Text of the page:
Mike Moritz of Sequoia Capital, the hottest venture capitalist of the moment, visited Bangalore this year and told India's Economic Times, "The raw energy among Indian companies is just unmistakable." Although Sequoia has yet to invest in a startup based in India, it backs at least 35 companies with operations or footholds there. "Cost is clearly part of it," he said, "but what is more important is the extraordinary, educated, talent–driven workforce that constantly gushes from the Indian institutes. It's like Silicon Valley. As Silicon Valley developed over time, it attracted more skilled people and then more good things happened. And the same thing will happen for India."
Read Moritz's words again — "It's like Silicon Valley." We should find that a lot more threatening than Indian coders on H1B visas. The issue for America shouldn't be just the pros and cons of outsourcing grunt work. It should be investing in and cultivating our own "extraordinary, educated, talent–driven workforce" so the work of creativity and innovation isn't offshored as well.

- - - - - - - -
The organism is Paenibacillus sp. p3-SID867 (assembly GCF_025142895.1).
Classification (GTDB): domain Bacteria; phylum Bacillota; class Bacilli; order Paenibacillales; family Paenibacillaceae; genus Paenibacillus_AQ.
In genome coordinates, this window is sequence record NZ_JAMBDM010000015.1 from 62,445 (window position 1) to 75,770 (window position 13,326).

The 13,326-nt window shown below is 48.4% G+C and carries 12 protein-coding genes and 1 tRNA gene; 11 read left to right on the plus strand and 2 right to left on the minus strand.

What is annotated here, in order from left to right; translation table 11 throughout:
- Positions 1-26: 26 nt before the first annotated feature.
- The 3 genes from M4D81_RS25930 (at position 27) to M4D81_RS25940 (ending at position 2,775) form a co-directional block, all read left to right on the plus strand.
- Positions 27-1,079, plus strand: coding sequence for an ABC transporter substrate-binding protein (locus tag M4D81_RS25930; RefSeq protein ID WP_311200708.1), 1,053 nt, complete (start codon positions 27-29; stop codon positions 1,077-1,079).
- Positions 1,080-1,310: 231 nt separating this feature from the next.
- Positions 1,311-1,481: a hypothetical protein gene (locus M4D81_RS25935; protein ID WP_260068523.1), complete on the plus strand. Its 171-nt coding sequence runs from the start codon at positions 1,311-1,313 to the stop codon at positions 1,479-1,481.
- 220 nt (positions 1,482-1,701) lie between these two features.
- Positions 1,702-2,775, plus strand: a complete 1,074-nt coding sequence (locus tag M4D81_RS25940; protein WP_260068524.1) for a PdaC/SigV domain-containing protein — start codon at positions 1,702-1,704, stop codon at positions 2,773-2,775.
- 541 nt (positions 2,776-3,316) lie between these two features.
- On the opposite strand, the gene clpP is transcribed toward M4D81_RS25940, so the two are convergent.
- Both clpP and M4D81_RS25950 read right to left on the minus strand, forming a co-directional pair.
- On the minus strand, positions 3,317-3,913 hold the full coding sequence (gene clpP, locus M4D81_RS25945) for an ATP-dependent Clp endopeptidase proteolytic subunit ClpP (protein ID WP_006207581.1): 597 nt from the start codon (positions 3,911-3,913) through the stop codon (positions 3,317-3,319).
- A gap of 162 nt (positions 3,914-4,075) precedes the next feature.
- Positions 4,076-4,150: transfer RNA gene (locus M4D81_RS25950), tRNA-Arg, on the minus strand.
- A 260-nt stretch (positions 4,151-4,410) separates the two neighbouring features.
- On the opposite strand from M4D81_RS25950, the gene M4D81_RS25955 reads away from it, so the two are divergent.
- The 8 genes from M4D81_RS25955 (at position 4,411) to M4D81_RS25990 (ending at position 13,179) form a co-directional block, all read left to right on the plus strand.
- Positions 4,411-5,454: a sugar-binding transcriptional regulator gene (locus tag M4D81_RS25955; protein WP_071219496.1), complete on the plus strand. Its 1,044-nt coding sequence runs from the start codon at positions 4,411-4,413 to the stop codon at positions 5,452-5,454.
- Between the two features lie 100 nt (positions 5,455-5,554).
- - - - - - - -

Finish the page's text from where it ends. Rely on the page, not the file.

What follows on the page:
Is the writing on the wall? We look around and, right now, see a country that is sliding backward into superstition and fear, a country that doesn't value its workers, creative thinkers or academics. We see a country at war with itself over issues that we'd thought long ago settled (but realize that this is all part of someone's plan to keep us distracted) and folks who aren't serious about doing what is right for this country and keep drinking the Bush Co. Kool–Aid (that means you "Morals Voter").